As an architecture student in Melbourne, Australia, in the 1960s, I’d hardly ever seen a building older than a hundred years, let alone confronted a civilization of any antiquity. That changed resoundingly when I traveled to India while still at college.
During my wanderings in the subcontinent, I somehow got to hear of a remote town called Badami with wonderful temples, just the sort of place worth seeking out, though I’d never read anything about it. I checked, and there it was on the map; there was even a train connection.
Taking a pony cart from Badami station into town, I marveled at the dramatic landscape of the Deccan region. Red sandstone cliffs, shattered by deep fissures into rugged profiles, reared over mud-walled houses splashed with ocher paint.
After dropping my luggage at the local rest house, I wandered through the town and came upon a vast reservoir filled with vividly green water. At one end, women washed clothes by beating them on stone steps; at the other, a small temple with a veranda jutted invitingly into the water. High above the tank were cliffs punctuated with grottoes; I later realized these were artificial cave temples cut into the rock.
On the summit of the cliffs opposite rose a freestanding temple fashioned out of the same sandstone as the rock itself, perfectly blending into its natural setting. Quite simply, this was the most intriguingly beautiful place I’d ever seen; 50 years later, having traveled to so many places around India, I haven’t changed my mind.
The trip to Badami contributed to a life-changing decision: to move to London and study Indian art and archaeology. Only then did I learn that Badami had been the capital of the Chalukyas, a line of kings who ruled over most of the Deccan for almost 200 years between the sixth and eighth centuries. One of a succession of dynasties in this part of India, the Chalukyas attracted my attention because they were great patrons of architecture and art, overseeing a transition from rock-cut architecture to freestanding, structural architecture, all embellished with magnificent carvings.
No one in London in the early 1970s had much idea about the Chalukyas and their art. This was hardly surprising since no example of Chalukya sculpture had found its way into a European or American collection. The same is largely true today. Only by making a journey to Badami (about 300 miles from the city of Bangalore) and nearby sites can the outstanding contribution of Chalukya architects and sculptors be appreciated.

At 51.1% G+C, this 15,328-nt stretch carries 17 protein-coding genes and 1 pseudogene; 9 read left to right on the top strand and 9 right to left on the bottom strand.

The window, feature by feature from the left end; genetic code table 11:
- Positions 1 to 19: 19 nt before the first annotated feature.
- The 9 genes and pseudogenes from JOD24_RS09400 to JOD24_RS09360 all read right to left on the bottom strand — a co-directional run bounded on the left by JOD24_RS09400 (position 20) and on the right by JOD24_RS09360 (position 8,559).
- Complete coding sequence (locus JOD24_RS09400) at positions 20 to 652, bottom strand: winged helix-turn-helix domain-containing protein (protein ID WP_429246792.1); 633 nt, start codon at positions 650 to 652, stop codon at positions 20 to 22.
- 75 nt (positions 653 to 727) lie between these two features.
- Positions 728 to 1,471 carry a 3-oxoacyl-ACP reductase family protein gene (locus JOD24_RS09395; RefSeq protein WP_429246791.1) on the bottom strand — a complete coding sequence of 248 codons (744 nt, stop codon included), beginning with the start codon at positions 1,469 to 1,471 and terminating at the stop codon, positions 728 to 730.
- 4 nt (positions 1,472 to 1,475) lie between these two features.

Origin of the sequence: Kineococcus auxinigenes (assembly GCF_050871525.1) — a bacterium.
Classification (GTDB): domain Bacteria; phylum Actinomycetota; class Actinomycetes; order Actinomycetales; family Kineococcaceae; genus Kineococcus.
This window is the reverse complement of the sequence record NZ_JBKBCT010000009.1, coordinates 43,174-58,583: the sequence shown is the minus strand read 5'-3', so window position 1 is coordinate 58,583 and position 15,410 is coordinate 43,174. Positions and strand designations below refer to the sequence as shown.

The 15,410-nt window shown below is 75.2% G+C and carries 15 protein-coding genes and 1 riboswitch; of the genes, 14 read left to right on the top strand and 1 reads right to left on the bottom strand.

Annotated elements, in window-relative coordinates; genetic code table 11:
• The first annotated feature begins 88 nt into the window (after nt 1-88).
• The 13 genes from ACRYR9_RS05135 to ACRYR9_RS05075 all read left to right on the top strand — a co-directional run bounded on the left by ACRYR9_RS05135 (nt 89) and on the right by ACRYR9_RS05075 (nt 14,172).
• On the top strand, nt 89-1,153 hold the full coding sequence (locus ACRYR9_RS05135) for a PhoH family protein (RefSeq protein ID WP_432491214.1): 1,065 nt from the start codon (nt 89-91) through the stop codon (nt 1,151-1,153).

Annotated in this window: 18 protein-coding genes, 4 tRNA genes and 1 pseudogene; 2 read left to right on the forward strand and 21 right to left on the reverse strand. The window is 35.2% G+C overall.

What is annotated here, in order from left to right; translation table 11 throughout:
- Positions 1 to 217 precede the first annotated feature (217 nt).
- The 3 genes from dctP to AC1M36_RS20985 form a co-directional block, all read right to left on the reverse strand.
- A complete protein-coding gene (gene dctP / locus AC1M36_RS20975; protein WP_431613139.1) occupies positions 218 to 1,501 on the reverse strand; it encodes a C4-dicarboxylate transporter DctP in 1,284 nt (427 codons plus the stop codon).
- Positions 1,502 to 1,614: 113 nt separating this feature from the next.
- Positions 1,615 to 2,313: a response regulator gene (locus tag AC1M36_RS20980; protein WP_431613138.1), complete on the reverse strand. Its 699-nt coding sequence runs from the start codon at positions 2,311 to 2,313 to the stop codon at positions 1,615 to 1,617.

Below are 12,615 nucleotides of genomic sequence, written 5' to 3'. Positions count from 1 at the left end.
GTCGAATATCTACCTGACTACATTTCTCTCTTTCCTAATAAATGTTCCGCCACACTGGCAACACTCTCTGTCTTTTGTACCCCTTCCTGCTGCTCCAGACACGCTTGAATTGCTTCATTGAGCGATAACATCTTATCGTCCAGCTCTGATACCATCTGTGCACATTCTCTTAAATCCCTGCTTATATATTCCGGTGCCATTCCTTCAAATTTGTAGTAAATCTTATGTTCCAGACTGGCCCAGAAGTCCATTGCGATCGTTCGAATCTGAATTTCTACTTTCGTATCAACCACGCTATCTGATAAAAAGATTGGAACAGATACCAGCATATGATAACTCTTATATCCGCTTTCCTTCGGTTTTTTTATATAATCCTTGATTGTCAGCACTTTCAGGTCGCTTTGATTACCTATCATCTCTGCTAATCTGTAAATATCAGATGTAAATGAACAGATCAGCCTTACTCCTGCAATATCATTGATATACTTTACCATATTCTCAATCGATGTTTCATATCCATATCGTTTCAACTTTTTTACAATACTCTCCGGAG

Any exploration of Chalukya art best begins in Badami, still the only town in this part of the Deccan with acceptable accommodations. Following the route that skirts the maze of streets and houses, you arrive at a stepped path built into the cliffs on the south side of the reservoir. Dodging the resident monkeys if possible, you can climb to the top and enjoy a spectacular panorama across the water. Opening to one side of the steps are four cave temples.
The lowest is dedicated to the Hindu god Shiva, as is evident from a majestic image of the eighteen-armed, dancing god carved onto the cliff face immediately outside. Once inside, you may think you’ve entered an actual structure, with lines of columns and beams supporting a flat ceiling. But this impression is deceptive; all these features are monolithic, hewn deeply into the cliff. A tiny chamber cut into the rear of the hall has an altar with a lingam, the phallic emblem of Shiva. A stone representation of Nandi, the bull that served as the god’s mount, is placed in front.
Up the steps is the largest of the cave temples, also furnished with columns and beams, as in a constructed hall. This is consecrated to Vishnu, who is depicted in various forms in magnificent panels carved onto the end walls of the front veranda: The god is seated on the cosmic serpent; he appears in his man-lion incarnation, with the head of a ferocious animal, leaning on a club; and in yet a third appearance the god is shown with one leg kicked high, pacing out the three steps of cosmic creation.
Angled brackets “supporting” the beams have reliefs of human couples in tender embrace, posed beneath flowering trees. This auspicious motif was evidently intended to provide Vishnu’s home with magical protection. An inscription engraved on an interior column explains that the temple was commissioned by a Chalukya prince in 578, making it the earliest dated Hindu cave temple in India.
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